One Mile at a Time writes about the controversy over Hong Kong’s airport and mass transit refusing to display a Cathay Pacific ad which depicts two men walking on the beach holding hands with a slogan ‘move beyond’.
There’s a lot of passing the buck over who was responsible for the decision, but ultimately the ad showing a gay couple was deemed to run afoul of guidelines meant to prevent display of material that is “immoral; or which offend the generally accepted standards of public decency or…[which cause]discomfort, fear, distress, embarrassment or distaste to the public.”
The public transit agency tries to walk back the controversy emphasizing their “commitment to equal opportunities and diversity” and suggesting that something like this might be accepted in the future.
Lucky suggests that “while Hong Kong is more progressive than some other places…clearly there’s still a long way to go.”
And that’s certainly true. And while Hong Kong hasn’t come as far as the West in recognizing LGBT rights and identities (when it was under British rule liberalization in the UK didn’t follow to the same degree in Hong Kong out of fear that the people wouldn’t accept it, homosexual relationships were only decriminalized in 1991), it’s also increasingly subject to constraints imposed by Beijing.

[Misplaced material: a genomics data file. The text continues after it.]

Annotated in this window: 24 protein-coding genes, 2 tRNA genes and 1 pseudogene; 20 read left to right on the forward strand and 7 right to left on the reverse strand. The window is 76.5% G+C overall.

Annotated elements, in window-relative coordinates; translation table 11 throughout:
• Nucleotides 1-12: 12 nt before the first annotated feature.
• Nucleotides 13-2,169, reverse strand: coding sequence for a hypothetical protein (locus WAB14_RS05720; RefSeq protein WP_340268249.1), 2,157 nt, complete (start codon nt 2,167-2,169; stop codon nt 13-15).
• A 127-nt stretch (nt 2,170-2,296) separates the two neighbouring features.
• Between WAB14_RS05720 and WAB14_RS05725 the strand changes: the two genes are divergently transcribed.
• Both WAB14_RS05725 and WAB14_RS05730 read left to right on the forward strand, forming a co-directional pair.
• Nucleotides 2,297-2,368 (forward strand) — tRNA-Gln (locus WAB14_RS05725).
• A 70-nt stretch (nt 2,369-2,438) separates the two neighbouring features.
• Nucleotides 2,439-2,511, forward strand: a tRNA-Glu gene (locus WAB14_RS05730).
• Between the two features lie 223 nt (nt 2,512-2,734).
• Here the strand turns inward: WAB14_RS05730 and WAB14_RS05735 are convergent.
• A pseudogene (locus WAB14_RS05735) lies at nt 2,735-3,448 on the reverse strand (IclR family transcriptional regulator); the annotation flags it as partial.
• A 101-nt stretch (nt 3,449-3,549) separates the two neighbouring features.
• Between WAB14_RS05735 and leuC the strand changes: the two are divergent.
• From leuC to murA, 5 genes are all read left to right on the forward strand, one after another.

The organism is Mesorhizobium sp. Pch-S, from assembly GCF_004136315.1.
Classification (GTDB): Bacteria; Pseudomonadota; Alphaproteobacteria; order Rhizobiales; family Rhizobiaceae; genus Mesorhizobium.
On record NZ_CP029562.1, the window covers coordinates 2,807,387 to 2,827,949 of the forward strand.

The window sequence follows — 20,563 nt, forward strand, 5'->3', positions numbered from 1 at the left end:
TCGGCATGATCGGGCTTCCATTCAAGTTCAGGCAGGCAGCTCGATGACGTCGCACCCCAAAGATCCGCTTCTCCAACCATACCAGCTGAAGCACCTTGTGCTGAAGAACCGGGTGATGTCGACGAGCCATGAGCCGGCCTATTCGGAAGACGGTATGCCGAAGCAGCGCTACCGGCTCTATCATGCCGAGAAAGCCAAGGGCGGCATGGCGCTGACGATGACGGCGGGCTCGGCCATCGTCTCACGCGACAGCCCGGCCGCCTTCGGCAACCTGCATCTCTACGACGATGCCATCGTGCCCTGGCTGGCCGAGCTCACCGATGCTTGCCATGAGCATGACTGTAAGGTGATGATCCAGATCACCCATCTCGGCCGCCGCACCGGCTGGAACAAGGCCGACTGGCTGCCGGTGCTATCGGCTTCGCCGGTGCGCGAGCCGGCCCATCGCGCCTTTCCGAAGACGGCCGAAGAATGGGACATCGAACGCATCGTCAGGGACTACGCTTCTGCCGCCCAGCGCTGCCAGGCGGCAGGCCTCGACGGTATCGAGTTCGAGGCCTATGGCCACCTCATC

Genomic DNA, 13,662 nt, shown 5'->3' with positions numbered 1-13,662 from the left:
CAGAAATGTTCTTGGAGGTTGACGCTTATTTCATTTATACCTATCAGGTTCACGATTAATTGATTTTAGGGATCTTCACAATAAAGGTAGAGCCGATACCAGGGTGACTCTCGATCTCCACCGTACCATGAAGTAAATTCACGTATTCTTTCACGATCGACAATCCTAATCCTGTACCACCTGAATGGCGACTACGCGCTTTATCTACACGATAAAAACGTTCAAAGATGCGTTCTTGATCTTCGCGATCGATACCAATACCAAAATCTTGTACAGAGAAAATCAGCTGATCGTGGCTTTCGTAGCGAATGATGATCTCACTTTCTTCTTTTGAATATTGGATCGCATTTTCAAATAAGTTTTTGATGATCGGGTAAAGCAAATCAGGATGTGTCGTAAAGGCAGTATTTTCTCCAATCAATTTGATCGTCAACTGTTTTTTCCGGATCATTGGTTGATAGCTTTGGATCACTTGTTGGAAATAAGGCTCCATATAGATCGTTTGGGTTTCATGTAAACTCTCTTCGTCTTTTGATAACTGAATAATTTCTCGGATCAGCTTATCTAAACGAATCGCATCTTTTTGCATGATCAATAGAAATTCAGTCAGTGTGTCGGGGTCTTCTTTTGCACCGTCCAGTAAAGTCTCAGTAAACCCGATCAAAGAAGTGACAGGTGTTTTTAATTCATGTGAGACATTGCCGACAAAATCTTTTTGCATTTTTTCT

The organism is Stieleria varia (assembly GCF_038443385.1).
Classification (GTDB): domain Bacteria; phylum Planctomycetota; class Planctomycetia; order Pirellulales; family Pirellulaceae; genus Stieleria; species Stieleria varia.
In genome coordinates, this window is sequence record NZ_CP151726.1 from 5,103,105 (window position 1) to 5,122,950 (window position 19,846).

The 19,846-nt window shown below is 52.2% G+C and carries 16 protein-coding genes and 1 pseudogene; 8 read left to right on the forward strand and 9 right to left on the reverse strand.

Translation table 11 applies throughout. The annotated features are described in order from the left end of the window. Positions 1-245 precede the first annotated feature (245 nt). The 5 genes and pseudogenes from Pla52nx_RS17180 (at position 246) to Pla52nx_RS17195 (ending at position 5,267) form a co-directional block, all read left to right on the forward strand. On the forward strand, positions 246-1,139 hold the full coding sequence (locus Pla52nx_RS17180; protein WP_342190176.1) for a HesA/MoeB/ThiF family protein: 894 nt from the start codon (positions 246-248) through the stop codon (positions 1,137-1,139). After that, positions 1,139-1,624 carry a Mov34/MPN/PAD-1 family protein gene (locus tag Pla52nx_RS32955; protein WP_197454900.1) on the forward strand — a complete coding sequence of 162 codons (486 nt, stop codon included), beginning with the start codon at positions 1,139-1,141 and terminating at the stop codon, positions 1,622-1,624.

The government in Hong Kong is not permitted to discriminate against individuals on the basis of their sexual orientation as a result of a 2005 court decision interpreting the 1991 Hong Kong Bill of Rights Ordinance.
In mainland China sexual activity between members of same sex was only legalized in 1997, though it was still considered a mental illness until 2001. The truly communist era of China was anti-LGBT. Today the Chinese government seems to take a don’t ask, don’t tell approach to homosexuality. And the government of Xi Jinping takes a cautious approach to social movements generally, worried about their destabilizing effects.
That approach is increasingly spreading to Hong Kong. Though the British handover of Hong Kong to China in 1997 came with it a commitment to “one country, two systems” and autonomy for Hong Kong until 2047, that independence has been giving way to Beijing’s influence — and to lessened tolerance for dissent and social movements.
Hong Kong has been forced by Beijing to remove pro-democracy legislators from their positions. They’ve outlawed Hong Kong’s National Party whose platform rests on independence from China, and they’ve just imprisoned the leaders of 2014 pro-democracy protests.
Some of the societal discomfort with LGBT rights is cultural (though largely dating to 19th century westernization), however the march of progress in Hong Kong also seems impeded by mainland China.